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Faux Outrage

Literally the most important blog in the universe since 2010.

Note: In this article, I assume everyone thinks exactly like me.  God help us, especially my parents, if this is true.  With that in mind, and without further ado…

If you’re reading this, you’re probably a pretty nice person.  Now, that doesn’t mean that I think you should be in contention for “Internet User of the Millennium” or even “Internet User of the Millisecond”, but if you were, I would probably at least consider voting for you (unless you happen to be George W. Bush, in which case I would never consider voting for you).  I bring this up because I know, given one particular situation, I will, in your direction, shake my tiny fist in murderous rage.  Of course this situation is: when you are driving on the highway (or, unless you happen to be George W. Bush.  Or especially, if you happen to be George W. Bush driving on the highway).

Driving on the highway (or “on the highway, for the most part,” if you are a woman) is in my opinion a pretty decent microcosm of fundamental human interaction.  I use the word “fundamental” here for a couple reasons.  First and foremost, it makes my article longer (“fundamental” has eleven letters to the mere five in “basic”).  Second, it makes this article sound more educational (when it reality it is just a series of sentences that kind of make sense followed by pseudo-witty comments in parentheses that definitely do not make sense).

My bold statement of the day is that we make the exact same assumptions about drivers on the thruway as we do about strangers in our daily lives.  This shouldn’t be too surprising because these are the same strangers we interact with in our daily lives. However, the reality is that our actions are magnified when we are protected from them. In the case with cars, our sense of disconnected invincibility stems from the fortress of steel (or, in the case of a Saturn owner: silly-putty and thumbtacks) surrounding us.

First of all, at age twenty, it should be assumed that I am a glorified driving expert.  After all, I have been driving for well over four years.  That’s longer than it takes most people to finish both second and third grade.  Think about it.  The problem with the way I drive (and the way everyone else around me drives) is that I hate everyone on the road who is not me.  In my opinion, there are three types of drivers (which you can differentiate between based on the type of car and/or the ratio of total area of spoilers, exhaust paraphernalia, racing-related bumper stickers to the number of decibels the car is producing):

1) People who are going too slow (“Freaking Old People”)
2) People who are going too fast (“Freaking Road Rage Alcoholic Punks”)
3) Me

I don’t count truck drivers because they, as one beaver Union worker on strike said to the other, “Don’t give a damn.”  I don’t hate truck drivers and don’t figure them into my equation—they’re just doing their job.  Those who fit into groups one or two, however, should be removed from the road (which, in case you were wondering, is very clearly marked “my road”).

Exceedingly rare is the situation where there is someone in front of me who causes me to think to myself, “My, this motorist is cruising at precisely the right speed and acceleration for me to arrive at my destination free of stress and having committed no crimes punishable by death in states other than Texas and Oklahoma.”  And if I do begin to think this delightful thought, by the time I get to the “free of stress” part, behind me I hear the sound of a crazed embittered middle-aged man driving a white minivan with a “Soccer Mom” sticker on the back windshield at six-hundred seventy-four miles per hour, breathing eighty-proof fire, teeth clenched, testosterone oozing from every pore.  I hate that guy, and he hates me too, because to him, I’m just another “freaking old person”.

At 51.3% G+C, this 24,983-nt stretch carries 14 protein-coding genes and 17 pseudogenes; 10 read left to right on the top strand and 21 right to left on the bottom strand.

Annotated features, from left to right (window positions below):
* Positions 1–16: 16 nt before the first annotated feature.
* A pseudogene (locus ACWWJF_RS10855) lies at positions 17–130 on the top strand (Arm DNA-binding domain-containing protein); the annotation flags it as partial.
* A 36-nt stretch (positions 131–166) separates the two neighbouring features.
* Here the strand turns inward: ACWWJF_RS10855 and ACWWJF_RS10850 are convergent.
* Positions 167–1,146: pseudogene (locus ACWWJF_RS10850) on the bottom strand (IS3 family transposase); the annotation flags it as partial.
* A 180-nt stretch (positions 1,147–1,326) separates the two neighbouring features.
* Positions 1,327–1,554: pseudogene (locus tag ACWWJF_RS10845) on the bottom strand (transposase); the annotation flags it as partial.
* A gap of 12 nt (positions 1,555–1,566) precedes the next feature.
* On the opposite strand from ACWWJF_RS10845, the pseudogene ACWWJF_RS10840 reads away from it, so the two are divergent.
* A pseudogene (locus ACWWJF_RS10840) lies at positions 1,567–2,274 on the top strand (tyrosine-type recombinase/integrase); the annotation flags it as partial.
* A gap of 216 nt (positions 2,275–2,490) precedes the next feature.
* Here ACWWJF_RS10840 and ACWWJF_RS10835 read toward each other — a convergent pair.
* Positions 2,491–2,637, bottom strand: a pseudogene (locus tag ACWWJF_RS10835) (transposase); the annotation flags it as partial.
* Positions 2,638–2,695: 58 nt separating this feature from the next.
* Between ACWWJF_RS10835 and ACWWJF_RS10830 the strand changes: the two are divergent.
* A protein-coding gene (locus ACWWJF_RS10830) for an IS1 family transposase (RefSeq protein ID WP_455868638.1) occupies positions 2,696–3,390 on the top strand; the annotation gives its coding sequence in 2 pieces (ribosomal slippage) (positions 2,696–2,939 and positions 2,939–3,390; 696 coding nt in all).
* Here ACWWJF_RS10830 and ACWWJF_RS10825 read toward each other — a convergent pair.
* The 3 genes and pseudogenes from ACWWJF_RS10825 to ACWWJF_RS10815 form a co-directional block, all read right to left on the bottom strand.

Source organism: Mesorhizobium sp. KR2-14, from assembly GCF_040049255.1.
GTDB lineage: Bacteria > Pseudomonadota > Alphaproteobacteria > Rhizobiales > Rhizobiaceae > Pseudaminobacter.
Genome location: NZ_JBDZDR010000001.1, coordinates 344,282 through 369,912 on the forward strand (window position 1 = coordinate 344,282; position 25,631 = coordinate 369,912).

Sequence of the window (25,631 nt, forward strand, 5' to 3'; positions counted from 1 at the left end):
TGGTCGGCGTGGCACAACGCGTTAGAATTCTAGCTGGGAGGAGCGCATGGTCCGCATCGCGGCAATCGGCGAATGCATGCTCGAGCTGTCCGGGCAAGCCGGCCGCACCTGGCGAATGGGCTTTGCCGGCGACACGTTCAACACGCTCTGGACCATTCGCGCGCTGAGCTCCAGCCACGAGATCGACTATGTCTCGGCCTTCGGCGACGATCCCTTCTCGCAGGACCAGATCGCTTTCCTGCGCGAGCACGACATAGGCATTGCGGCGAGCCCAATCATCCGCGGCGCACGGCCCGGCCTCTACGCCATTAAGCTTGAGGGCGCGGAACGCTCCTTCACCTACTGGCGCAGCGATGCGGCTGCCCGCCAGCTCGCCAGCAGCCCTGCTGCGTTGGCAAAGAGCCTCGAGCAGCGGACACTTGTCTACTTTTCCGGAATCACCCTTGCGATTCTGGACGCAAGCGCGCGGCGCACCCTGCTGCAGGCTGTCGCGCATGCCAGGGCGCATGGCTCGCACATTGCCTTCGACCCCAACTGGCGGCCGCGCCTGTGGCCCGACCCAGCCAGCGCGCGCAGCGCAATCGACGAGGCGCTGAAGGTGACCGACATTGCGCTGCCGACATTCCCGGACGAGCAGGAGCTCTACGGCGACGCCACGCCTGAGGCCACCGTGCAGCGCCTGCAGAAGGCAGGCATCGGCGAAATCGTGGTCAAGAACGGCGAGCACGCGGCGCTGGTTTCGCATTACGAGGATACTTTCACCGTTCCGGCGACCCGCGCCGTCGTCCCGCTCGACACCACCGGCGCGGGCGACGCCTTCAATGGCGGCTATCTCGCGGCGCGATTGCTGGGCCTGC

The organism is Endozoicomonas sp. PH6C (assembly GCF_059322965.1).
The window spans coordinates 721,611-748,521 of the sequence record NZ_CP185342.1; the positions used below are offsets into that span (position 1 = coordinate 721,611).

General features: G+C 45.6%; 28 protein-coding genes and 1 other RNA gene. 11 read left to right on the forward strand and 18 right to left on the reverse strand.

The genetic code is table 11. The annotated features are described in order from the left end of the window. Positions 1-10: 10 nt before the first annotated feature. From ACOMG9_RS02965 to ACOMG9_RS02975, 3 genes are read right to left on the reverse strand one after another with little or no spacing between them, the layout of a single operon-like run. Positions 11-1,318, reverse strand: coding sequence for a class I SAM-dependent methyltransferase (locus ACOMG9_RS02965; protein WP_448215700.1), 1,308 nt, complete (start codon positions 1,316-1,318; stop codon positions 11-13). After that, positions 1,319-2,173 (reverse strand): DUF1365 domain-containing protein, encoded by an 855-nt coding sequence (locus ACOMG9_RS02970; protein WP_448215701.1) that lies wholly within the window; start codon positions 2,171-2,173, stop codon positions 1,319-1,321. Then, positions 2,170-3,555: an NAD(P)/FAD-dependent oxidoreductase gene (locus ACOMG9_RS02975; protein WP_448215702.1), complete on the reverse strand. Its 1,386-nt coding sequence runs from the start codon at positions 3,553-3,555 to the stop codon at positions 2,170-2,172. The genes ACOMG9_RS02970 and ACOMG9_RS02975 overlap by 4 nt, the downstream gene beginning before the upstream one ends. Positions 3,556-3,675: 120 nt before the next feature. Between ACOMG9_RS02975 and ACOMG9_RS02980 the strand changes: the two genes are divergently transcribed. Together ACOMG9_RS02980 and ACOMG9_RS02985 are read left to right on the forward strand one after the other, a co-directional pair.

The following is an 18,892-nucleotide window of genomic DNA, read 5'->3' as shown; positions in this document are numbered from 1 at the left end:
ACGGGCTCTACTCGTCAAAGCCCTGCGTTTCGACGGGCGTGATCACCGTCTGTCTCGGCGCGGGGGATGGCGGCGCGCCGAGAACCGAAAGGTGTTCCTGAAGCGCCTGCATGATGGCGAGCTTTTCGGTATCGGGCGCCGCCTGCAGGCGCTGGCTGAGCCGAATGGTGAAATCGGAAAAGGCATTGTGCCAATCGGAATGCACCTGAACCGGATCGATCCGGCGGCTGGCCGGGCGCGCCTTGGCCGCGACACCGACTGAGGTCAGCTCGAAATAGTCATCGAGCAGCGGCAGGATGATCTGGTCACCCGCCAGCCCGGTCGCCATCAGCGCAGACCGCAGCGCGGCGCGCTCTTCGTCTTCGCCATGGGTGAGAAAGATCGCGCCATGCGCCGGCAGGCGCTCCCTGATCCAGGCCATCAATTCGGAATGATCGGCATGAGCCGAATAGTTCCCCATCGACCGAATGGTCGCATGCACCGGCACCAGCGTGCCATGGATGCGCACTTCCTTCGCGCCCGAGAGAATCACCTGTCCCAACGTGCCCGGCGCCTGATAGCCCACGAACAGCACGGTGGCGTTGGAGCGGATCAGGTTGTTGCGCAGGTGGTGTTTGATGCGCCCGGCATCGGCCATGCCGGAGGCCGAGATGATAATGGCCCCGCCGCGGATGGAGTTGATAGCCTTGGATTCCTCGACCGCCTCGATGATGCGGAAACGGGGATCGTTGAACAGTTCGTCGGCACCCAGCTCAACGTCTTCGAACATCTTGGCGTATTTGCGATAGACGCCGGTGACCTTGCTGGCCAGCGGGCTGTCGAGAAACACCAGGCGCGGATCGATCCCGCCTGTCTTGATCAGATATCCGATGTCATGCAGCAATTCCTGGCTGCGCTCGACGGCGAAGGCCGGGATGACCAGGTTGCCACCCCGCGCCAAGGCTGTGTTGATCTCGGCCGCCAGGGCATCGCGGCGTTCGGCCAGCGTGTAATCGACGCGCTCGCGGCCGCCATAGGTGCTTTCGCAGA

The fact that we fail to give the benefit of the doubt to anyone we encounter on the road is pretty indicative of our attitude towards unfamiliar persons in our everyday travels.  We judge the drivers  around us because we can—what are the chances of us actually seeing these people ever again?  We see differences in the way they drive compared to us.  And, as I harped on in previous articles, we often associate different-ness with badness.

The only time when we drivers seem to care for one another is when one of us spots “the enemy”: a stealth vigilante nuclear terrorist helicopter or equivalent, such as a New York State Trooper.  It is only at this point when the highway drivers feel more like a unified coalition of drivers and not just a collection of individuals with separate desires and plans.  For some reason, we feel sorry for the ones that get caught by troopers, because we’re all speeding—like grade-schoolers chaotically running through the halls.

The reason I mention this anti-police brotherhood is to bring up one simple point.  I have faith that ultimately, under the correct set of circumstances, we care about those around us, regardless.   Our compassion would be based solely on the fact that those with whom we come in contact are human, and for no other reason.  Unfortunately, it will take an instance similar to the cinematic masterpiece The Birds for many of us to understand this theory.  We would need to be threatened by another species, swooped down upon like police on highway drivers, for many people to truly develop the sense of human camaraderie that we all seem to (at the very least) be capable of.  The human race is atop the Food Chain.  We can’t imagine a more powerful enemy, but perhaps we need one to truly understand what it is to be human.

In the mean time, truly understand that if you see me on the highway, you should get the hell out of my way.

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